Oh, I just love this Comment of the Day by Curmie, who was AWOL from the ethics comment wars for far too long, and whose return recently has made my heart soar like a hawk. I love it for many reasons, including, of course, the fact that it is well written and enlightening, far more so than my post that prompted it, which focused narrowly on the double standard of applauding the having a performer of one race portray another, but only when it’s the “right” races involved.
As with my posts about ethics issues in another lifetime passion, baseball, I know that many readers nod off when the framework is theater. But the conceit of Ethics Alarms is that the ethics issues and process of analysis are often universal regardless of where the dilemmas and conflicts pop up. As it happens, baseball and theater happen to be two realms that I know a lot about.
But not as much as Curmie, at least as far as theater is concerned. I had hoped that he would weigh in on the casting of a black actress as Anne Boleyn, and he did.
Here is Curmie’s Comment of the Day on the post, Casting Ethics: “Anne Boleyn” And Discriminatory Double Standards.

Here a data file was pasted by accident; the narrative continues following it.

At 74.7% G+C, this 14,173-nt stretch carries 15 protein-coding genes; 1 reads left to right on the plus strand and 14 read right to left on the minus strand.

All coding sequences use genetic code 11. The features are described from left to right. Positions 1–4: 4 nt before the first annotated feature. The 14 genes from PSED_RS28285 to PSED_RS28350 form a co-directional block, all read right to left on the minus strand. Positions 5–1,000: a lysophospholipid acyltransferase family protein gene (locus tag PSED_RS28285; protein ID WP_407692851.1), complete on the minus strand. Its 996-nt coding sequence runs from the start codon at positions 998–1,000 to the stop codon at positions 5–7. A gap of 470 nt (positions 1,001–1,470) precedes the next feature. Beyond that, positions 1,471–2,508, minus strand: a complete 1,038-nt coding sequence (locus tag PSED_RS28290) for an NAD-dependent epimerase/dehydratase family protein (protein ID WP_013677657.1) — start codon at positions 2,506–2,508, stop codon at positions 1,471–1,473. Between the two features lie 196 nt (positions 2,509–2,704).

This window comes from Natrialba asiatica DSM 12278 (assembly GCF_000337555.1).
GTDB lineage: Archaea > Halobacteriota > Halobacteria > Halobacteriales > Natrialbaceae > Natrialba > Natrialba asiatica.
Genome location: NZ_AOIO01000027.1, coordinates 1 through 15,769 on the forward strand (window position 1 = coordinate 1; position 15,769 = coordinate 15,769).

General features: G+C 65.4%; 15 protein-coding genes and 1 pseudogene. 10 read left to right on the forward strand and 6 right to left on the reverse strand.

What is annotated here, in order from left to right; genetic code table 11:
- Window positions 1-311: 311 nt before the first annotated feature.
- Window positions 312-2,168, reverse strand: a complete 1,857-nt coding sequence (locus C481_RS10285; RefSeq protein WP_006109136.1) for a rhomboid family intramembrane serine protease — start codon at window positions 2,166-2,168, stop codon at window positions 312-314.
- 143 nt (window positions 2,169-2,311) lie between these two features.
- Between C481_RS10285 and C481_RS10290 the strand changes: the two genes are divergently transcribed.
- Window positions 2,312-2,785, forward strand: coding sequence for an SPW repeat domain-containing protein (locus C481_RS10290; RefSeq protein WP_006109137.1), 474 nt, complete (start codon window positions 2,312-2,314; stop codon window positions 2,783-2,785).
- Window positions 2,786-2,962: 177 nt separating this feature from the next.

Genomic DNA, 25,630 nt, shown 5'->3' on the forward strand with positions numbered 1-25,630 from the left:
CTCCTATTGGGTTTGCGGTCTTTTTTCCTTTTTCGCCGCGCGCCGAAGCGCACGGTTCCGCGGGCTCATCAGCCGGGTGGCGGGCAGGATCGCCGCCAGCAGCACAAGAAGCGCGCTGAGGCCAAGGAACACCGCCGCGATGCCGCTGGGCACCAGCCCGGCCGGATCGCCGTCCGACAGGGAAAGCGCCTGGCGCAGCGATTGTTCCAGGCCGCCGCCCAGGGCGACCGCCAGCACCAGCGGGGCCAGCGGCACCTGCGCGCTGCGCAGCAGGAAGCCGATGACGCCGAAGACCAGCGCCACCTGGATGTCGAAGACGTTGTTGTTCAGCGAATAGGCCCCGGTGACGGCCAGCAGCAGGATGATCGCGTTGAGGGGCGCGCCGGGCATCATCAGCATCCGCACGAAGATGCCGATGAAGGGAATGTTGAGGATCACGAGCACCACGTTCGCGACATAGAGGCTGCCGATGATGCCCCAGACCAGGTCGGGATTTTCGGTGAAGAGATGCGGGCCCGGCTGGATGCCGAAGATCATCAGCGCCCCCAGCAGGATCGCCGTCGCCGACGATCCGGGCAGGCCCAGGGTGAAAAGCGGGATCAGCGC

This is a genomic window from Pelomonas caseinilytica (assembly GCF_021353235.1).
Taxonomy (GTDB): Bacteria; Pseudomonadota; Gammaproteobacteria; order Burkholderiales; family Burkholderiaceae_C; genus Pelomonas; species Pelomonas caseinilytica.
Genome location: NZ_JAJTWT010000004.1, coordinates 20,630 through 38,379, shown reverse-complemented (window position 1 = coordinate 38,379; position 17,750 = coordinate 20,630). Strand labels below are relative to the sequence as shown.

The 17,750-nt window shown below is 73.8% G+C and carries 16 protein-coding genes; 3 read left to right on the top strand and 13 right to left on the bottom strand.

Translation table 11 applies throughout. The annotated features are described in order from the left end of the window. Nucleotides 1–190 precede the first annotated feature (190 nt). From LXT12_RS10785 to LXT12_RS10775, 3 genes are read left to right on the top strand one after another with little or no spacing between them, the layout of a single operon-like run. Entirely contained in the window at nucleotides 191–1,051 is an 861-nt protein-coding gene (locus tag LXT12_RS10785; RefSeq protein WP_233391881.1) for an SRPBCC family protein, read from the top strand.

Literally two minutes after reading this post, I saw that Katori Hall had been awarded the Pulitzer Prize for Drama for her play The Hot Wing King. I don’t know the play—its Off-Broadway run was cut short by COVID, and as far as I can tell it hasn’t been published.
I do, however, recognize her name as the playwright of The Mountaintop, in which the two characters are Martin Luther King, Jr. and an employee of the Memphis hotel in which he is spending what he doesn’t know is his last night on earth. (Spoiler alert: she’s really an angel preparing him for what is to come.) It is a good, borderline great, play: by turns moving, humorous, and incisive. But what comes immediately to mind is the production by a student group at Kent State University, in which a white actor was cast as King. The director, of course, claimed the casting decision wasn’t a gimmick. (Newsflash: it was a gimmick.)
The original idea was to alternate the role between a white and a black actor to be, in the director’s words, “a true exploration of King’s wish that we all be judged by the content of our character and not the color of our skin.” The black actor had to drop out of the production, and the white one played the role throughout the run.